One of the most difficult policy issues that arose during this time involved the protection of those entangled in misconduct cases. There was evidence that some whistleblowers, especially if they were students or young scientists, had been ostracised, threatened, or otherwise retaliated against.45 Scientists who were the targets of malicious or unfounded allegations themselves became victims of the political pressure to investigate. Every case seemed to attract unpleasant publicity, and a finding of innocence sometimes came too late to salvage a professional reputation. Those who wrote about or analysed misconduct also became the targets of vilification, drawing attacks simply for writing academic analyses or speaking out on ethical issues.
The concern for whistleblowers owes much to the tribulations of a single postdoctoral researcher, Margot O'Toole.When O'Toole repeatedly questioned data presented in an article co-authored by, among others, Thereza Imanishi-Kari and David Baltimore, she was warned that her scepticism would be harmful to her career.25'46 Years later, an NIH investigation showed her questions to have been reasonable, O'Toole was praised as a hero, and The New York Times lauded her strength of character.47 In the interval, however, her career had been damaged and, for many years, she was unable to find work as a scientist, while opponents caustically questioned her scientific competence and accused her of prolonging the dispute out of vindictiveness.48,49
To his credit, David Baltimore eventually apologised to O'Toole, and conceded that Congress indeed had the responsibility to oversee and investigate federally funded research.50 He acknowledged that he had failed to treat a junior colleague's well-meant questions with appropriate respect, and later observed that, "This entire episode has reminded me of the importance of humility in the face of scientific data."51 As a result of the controversy surrounding O'Toole, protections for whistleblowers received important attention early in the development of regulations.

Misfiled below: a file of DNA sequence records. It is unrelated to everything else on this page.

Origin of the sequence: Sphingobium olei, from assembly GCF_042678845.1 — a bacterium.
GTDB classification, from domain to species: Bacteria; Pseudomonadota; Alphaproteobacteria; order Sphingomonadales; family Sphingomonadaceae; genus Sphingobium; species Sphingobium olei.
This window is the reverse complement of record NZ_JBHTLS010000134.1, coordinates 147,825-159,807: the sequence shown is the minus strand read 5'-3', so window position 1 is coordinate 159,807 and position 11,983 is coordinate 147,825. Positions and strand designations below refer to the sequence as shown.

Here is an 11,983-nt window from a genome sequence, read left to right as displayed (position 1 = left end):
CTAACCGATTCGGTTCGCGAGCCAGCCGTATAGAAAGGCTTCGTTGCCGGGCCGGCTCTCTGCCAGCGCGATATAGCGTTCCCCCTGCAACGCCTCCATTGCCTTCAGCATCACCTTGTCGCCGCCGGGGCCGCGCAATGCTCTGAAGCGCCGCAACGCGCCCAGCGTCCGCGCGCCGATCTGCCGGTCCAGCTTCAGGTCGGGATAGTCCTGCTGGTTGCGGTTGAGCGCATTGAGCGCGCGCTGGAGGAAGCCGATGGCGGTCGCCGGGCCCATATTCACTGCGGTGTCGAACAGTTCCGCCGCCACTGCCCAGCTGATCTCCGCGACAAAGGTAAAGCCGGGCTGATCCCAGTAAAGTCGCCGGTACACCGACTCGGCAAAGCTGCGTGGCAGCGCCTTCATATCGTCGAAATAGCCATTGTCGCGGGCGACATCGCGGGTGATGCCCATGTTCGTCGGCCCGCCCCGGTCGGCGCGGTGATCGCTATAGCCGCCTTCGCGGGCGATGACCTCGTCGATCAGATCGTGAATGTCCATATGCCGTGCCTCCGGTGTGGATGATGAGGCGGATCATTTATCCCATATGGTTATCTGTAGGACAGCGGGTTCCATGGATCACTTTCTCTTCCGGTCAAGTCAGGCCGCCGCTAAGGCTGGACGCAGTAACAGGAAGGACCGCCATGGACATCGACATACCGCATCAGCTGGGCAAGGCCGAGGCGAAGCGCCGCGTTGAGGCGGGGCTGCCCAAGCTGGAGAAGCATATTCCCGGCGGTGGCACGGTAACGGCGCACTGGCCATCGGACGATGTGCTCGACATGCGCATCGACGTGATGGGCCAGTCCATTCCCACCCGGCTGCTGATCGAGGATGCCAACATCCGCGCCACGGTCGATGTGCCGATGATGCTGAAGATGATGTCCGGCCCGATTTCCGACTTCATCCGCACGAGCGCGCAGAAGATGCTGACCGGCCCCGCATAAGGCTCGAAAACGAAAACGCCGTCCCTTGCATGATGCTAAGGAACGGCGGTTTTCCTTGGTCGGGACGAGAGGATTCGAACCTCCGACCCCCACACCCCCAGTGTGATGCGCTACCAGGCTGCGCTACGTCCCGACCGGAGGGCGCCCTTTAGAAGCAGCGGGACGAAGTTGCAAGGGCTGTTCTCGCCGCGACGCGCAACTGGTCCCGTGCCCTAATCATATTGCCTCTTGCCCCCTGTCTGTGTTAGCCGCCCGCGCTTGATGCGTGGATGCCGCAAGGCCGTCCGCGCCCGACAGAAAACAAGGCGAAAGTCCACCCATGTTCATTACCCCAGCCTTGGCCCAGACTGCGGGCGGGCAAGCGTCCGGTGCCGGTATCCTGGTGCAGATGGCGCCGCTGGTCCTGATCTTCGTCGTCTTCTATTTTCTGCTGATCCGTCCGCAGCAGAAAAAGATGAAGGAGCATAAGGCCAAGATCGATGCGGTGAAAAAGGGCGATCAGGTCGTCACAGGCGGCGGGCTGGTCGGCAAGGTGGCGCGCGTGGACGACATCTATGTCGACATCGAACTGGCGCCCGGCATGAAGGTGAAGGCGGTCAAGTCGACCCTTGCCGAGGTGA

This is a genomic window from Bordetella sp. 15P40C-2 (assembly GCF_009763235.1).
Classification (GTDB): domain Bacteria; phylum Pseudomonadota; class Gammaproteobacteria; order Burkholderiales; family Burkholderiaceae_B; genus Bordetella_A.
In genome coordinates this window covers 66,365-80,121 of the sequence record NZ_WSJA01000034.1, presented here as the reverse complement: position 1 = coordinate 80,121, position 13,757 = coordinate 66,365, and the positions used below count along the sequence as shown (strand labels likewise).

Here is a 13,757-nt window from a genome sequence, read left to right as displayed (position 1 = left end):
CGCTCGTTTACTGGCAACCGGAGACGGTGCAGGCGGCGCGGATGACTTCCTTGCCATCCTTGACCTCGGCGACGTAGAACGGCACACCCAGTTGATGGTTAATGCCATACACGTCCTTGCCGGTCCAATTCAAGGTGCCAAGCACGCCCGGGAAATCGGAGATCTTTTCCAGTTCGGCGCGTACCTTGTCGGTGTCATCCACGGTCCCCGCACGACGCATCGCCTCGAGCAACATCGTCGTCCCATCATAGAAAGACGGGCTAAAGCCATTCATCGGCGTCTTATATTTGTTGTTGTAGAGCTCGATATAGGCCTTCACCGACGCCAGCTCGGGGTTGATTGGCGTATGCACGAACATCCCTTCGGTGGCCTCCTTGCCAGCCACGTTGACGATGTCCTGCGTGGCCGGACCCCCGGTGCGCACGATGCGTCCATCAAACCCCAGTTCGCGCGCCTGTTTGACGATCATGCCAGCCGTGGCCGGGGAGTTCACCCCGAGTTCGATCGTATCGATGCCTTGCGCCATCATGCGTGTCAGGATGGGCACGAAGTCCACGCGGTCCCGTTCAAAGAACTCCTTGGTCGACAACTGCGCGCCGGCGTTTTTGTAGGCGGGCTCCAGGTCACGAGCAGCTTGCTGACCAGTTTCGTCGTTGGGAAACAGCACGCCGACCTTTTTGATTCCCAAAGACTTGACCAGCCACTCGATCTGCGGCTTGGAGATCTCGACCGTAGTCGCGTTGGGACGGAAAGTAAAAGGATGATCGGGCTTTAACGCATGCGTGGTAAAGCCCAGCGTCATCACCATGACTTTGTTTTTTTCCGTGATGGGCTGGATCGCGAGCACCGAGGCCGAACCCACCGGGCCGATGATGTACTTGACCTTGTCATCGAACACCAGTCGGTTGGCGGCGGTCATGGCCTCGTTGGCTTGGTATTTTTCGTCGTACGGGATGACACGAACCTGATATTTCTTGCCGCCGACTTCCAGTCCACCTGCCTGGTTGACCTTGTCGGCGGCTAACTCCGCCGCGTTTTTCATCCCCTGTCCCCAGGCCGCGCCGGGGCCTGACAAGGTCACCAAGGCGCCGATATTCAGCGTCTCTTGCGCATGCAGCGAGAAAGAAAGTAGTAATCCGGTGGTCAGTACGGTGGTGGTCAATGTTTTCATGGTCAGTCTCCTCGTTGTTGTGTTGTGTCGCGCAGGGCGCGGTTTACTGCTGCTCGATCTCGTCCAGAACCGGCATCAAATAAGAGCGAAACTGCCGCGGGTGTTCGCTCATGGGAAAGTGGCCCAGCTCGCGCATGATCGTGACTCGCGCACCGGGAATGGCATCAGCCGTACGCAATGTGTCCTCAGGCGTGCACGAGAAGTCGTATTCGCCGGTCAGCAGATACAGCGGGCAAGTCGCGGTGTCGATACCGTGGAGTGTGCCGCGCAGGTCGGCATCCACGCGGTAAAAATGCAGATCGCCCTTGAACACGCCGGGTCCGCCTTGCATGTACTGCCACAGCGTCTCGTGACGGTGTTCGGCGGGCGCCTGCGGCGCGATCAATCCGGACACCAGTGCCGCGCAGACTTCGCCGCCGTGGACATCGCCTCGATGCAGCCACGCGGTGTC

Regulations cannot, however, reconstruct ruined careers. "Whistleblowers in American society have not fared well even when their allegations have eventually been substantiated," Mark Frankel notes.5 Studies by the Office of Research Integrity have shown that the majority of whistleblowers experience some negative consequences, and many observers have argued that whistleblowers should therefore be allowed to make allegations anonymously. The close relationships within laboratories and departments can make it uncomfortable even to raise questions in good faith. One study found that while 30% of senior biochemists who "personally knew of severe incidents of misconduct" had taken no action, the majority had indeed acted, in ways ranging from direct confrontation to formal administrative report; however, the biochemists also indicated that they weighed any such action against the potential for harm to their own careers and potential embarrassment to the accused.6 Yet, because federal regulations now require that every credible allegation be investigated, and a cry of "scientific misconduct" is an effective tool with which to punish a rival, enemy, or former employer, many scientists argue that all accusers should be forced to place their complaints and names on the record. If you instigate an inquiry, then you should be willing to be held accountable.
The quandary for universities and federal agencies has been to develop procedures that balance such views and protect the rights of both the accused and the accuser. If hearings and investigations are completely open and on the record, will that leave whistleblowers vulnerable to retaliation? If the process is closed and confidential, then does that inordinately increase the power of malicious or misguided accusations? One solution adapted by the NIH ethics office has been to offer limited anonymity, although few complaints have remained anonymous beyond the first contact, and even fewer of those have been substantive enough to warrant formal investigation.52
Whilst retaliation against a whistleblower who makes a report in good faith is now itself cause for inquiry by the National Science Foundation, and is condemned by many of the ethics guidelines published by professional societies, the biomedical agencies continue to maintain that retaliatory action, whilst wrong, should not be considered "scientific misconduct", leaving it to the institutions to investigate and punish according to their own rules. This issue, then, continues to attract debate and controversy, as all parties search for policies and procedures that will be fair, just, and effective.
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